Gett is buying black cab firm Radio Taxis

 
Lynsey Barber
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Gett's acquired a black cab firm (Source: Getty)

On-demand black cab app Gett is buying up a long-established black cab fleet, upping its stake in the battle for London's roads.

Gett has made an all-cash offer for Radio Taxis owner Mountview House Group. It's understood to be a multi-million pound deal, however, the terms and value have not been disclosed.

"Radio Taxis has a long, proud history and we are delighted to bring such a great business into the Gett family. Alongside our cutting edge technology it is going to help to make Gett an even more powerful, global force for both our corporate customers and members of the public," said Gett's western Europe managing director Remo Gerber.

Read more: Google Maps adds black cab and other ride-sharing options

In addition to Radio Taxis, which was set up in the 1950s as an independent driver co-operative, Gett will acquire the group's smaller taxi firm Xeta and One Transport corporate taxi and private hire platform.

Gett lets users order black cabs on demand and boasts a fleet of ten thousand cab drivers who use the service already. The deal brings that total to 11,500 and with it access to several high profile corporate clients such as the BBC, HSBC, M&S and Eurostar.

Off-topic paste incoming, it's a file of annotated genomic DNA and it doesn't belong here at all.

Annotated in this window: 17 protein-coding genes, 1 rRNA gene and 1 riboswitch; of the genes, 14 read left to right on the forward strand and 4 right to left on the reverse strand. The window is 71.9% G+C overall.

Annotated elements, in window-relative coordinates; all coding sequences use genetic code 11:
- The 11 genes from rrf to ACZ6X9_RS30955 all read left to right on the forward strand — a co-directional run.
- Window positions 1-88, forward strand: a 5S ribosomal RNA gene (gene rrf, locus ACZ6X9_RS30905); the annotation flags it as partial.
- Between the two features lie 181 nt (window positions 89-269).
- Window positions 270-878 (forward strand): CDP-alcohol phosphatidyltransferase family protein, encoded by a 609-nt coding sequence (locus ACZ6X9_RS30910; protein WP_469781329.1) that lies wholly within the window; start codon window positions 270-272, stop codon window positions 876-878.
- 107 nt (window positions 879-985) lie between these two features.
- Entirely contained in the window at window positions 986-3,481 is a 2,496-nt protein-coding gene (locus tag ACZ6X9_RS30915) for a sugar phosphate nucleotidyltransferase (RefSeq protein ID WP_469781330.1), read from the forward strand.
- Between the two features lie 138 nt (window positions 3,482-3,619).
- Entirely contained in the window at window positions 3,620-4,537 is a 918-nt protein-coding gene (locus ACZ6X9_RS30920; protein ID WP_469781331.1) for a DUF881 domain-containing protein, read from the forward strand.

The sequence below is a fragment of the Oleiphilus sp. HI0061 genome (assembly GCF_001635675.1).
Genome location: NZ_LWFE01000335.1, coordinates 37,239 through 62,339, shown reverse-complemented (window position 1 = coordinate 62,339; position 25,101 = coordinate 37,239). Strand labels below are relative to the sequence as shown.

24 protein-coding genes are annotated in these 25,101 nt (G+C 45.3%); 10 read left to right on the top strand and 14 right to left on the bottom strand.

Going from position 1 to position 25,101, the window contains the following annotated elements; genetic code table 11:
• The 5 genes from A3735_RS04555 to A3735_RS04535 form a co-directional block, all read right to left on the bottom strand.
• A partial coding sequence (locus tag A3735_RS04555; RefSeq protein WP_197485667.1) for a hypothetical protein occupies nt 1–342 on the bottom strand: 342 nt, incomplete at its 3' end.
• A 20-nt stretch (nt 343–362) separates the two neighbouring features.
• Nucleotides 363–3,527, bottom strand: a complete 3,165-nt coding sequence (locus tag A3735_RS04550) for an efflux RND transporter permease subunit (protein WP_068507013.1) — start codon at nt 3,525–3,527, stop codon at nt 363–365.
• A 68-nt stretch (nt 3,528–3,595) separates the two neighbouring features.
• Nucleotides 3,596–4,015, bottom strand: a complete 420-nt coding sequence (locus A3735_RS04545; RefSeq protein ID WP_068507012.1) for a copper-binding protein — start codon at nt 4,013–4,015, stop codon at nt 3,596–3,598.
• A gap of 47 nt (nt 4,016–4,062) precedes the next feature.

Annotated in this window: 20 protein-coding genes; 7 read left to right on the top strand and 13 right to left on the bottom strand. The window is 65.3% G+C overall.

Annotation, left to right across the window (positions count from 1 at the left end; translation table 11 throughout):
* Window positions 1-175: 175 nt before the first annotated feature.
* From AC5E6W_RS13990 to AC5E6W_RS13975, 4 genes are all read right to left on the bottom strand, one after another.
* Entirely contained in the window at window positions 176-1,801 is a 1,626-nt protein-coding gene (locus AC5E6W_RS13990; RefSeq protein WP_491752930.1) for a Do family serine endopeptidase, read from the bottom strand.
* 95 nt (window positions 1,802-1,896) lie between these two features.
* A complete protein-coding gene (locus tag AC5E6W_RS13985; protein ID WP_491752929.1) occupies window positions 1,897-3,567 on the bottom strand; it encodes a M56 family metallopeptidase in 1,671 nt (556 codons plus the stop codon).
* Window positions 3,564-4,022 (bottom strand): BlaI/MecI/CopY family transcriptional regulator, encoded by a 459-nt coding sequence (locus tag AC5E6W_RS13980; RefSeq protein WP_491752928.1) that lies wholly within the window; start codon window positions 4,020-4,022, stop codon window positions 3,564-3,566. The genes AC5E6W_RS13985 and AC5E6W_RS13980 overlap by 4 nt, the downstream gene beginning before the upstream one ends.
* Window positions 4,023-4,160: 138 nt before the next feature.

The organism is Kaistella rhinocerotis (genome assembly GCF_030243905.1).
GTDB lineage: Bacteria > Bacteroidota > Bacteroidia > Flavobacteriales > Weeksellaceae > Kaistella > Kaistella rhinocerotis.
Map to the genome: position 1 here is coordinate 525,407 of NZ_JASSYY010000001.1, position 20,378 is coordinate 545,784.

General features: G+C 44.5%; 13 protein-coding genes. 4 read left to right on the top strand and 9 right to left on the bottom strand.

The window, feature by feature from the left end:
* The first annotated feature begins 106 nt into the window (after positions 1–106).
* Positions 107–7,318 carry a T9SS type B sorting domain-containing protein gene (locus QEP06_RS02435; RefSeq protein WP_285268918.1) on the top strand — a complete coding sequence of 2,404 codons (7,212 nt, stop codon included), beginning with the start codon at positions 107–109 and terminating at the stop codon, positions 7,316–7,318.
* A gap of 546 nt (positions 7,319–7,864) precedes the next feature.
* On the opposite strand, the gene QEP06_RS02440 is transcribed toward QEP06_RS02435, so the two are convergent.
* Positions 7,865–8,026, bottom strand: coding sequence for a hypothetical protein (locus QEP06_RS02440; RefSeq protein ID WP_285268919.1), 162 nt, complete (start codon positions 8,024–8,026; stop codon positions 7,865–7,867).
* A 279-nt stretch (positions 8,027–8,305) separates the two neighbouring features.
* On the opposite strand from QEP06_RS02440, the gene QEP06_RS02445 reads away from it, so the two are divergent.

The two businesses will gradually be merged over the coming months.

Talking to City A.M. Gerber said the deal would help it achieve its goal of being "the best and most comprehensive offering in the black cab business," creating a market "sustainable for drivers and passengers".

Its closest rival is homegrown business Hailo. The attempt of billion-dollar ride-hailing startup Uber to attract black cab drivers to its platform failed after offering the platform on a zero commission basis for a year.

"There was a very clear and unanimous response to that offering" said Gerber of the offer, who said there were few if any black cabs ever available, demonstrating the low interest among cabbies wanting to be on the platform.

Black cab drivers and Uber have long been at war over regulation of the new technology and rules by which they can work, leaving the majority of drivers reluctant to sign up with them.

In a note to Radio Taxi black cab drivers, Gett said: "This deal is all about strengthening our commitment to the trade and our faith in the long term future of black cabs in London... One of the aims of this acquisition is to get even more business back into licensed taxis, as part of the fightback against the new challenges you’re seeing on the streets."

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